One of the great surprises of Jerome Agel’s original The Making of 2001 (before it was removed in its current incarnation, along with its McLuhanesque medium-specific graphic design) is the discovery of John Hofsess original review of the film. There has been a renewed interest in Hofsess the filmmaker due to the publication and launch of Stephen Broomer’s Hamilton Babylon: A History of the McMaster Film Board – an essential read that re-writes Canadian cinema under the sign of Jonas Mekas, Sigmund Freud and T.S Eliot. An important filmmaker early on at the McMaster Film Board, Hofsess’ masterpiece Palace of Pleasure (1967) is a dual projection psychedelic trip full of symbolic imagery. This review from Hofsess ‘film critic’ period (before he would become a prominent Right to Die activist) is important for succinctly and clearly addressing what Hofsess valued so much about the film medium and his (bleak) view of humanity. One could even see parallels between Kubrick’s psychedelic trip and Hofsess’ mind-altering narrative and it is essential to better under its Dr. Strangelove references. But what’s the most important thing about Hofsess’ review is: that it’s Stanley Kubrick who is the catalyst. Kubrick continues to be the model for the artist filmmaker par excellence and this review testifies to that fact in Canada as early as the late sixties while his films were being released (Paul Almond was also a great admirer). Hofsess final challenge to filmmakers to match and exceed Kubrick’s s standard of excellence has now taken on a new prescience as it’s finally been done. One name: Matt Johnson. – D.D.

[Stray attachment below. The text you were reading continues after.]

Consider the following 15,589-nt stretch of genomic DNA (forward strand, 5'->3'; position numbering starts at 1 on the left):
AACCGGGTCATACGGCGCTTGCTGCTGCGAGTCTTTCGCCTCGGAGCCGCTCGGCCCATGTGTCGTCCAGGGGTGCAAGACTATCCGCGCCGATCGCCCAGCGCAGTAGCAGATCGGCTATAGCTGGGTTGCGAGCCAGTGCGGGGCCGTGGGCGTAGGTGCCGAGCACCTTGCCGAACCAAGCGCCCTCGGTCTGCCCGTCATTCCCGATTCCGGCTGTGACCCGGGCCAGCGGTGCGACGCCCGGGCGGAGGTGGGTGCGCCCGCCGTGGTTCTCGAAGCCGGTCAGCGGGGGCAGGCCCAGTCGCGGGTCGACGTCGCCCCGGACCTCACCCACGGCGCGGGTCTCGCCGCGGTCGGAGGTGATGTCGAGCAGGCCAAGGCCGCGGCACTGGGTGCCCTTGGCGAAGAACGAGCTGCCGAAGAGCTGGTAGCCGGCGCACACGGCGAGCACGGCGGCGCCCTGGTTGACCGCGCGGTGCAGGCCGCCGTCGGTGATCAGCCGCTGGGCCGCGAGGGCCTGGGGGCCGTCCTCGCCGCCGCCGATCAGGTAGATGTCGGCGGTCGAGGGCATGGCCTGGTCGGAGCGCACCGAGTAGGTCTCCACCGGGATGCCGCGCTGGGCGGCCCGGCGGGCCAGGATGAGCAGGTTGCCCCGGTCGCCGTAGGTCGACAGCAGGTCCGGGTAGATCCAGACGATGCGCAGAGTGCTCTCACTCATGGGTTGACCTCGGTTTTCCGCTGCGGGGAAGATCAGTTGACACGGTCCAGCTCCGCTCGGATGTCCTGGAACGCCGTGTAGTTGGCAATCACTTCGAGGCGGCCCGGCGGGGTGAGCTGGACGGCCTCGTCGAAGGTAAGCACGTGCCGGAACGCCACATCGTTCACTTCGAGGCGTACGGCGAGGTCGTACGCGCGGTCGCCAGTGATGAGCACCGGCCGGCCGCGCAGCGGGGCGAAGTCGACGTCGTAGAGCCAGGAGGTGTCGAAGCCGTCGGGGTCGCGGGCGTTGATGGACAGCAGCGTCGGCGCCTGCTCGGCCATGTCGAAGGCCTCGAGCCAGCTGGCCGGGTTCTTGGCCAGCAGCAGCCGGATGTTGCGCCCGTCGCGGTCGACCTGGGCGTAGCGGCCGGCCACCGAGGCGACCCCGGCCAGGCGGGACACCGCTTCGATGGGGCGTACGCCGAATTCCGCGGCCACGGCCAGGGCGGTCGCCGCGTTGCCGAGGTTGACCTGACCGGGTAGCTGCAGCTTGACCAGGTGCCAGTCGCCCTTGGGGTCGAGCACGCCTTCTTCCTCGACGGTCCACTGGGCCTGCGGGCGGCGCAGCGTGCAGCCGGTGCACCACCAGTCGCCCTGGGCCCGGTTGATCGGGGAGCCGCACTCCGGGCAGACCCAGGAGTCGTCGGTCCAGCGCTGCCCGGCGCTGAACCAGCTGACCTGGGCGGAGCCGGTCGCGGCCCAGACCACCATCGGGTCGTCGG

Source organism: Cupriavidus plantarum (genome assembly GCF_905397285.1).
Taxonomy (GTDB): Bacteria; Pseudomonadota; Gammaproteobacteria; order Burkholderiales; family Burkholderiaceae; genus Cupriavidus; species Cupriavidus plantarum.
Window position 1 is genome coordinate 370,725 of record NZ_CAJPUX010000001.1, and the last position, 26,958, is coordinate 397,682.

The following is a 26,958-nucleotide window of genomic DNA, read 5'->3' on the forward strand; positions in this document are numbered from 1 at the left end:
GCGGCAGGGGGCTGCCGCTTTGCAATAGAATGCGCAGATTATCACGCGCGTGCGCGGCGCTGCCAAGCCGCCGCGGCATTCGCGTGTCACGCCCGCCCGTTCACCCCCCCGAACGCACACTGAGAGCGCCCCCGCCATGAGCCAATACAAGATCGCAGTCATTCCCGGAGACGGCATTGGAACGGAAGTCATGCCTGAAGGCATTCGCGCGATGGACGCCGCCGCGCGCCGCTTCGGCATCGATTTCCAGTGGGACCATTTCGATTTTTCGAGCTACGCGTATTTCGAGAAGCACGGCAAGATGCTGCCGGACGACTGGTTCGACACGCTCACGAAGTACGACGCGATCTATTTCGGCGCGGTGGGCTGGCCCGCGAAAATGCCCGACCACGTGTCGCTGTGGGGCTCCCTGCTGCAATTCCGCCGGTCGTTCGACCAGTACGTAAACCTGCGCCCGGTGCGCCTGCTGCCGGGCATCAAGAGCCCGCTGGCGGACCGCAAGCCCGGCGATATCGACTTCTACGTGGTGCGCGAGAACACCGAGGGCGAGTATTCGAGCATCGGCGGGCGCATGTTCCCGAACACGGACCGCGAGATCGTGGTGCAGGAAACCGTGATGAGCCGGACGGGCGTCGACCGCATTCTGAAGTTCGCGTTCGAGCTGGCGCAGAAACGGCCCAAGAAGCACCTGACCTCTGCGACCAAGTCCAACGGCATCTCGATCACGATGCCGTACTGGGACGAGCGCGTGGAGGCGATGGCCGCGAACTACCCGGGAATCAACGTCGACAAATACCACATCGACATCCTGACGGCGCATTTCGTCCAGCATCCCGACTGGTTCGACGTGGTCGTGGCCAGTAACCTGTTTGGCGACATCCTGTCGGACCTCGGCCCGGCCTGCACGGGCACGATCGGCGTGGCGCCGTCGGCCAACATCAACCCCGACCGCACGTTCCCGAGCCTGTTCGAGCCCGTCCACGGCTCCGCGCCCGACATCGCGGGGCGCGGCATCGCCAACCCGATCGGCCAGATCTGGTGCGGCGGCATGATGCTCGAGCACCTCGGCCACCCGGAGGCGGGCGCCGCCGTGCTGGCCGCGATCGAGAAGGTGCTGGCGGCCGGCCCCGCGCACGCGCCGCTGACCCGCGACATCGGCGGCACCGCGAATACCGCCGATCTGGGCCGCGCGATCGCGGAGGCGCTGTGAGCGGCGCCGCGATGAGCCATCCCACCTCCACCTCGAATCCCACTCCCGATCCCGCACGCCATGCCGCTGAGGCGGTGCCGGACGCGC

John Hofsess on 2001: A Space Odyssey (originally from Take One).